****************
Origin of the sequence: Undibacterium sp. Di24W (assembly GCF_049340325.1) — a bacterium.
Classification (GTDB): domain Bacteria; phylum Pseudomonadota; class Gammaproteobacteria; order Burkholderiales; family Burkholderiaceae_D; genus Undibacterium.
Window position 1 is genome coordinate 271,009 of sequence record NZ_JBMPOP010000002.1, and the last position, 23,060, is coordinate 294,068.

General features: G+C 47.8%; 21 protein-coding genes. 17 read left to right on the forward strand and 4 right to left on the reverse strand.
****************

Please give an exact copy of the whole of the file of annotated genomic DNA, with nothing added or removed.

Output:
Origin of the sequence: Undibacterium sp. Di24W (assembly GCF_049340325.1) — a bacterium.
Classification (GTDB): domain Bacteria; phylum Pseudomonadota; class Gammaproteobacteria; order Burkholderiales; family Burkholderiaceae_D; genus Undibacterium.
Window position 1 is genome coordinate 271,009 of sequence record NZ_JBMPOP010000002.1, and the last position, 23,060, is coordinate 294,068.

General features: G+C 47.8%; 21 protein-coding genes. 17 read left to right on the forward strand and 4 right to left on the reverse strand.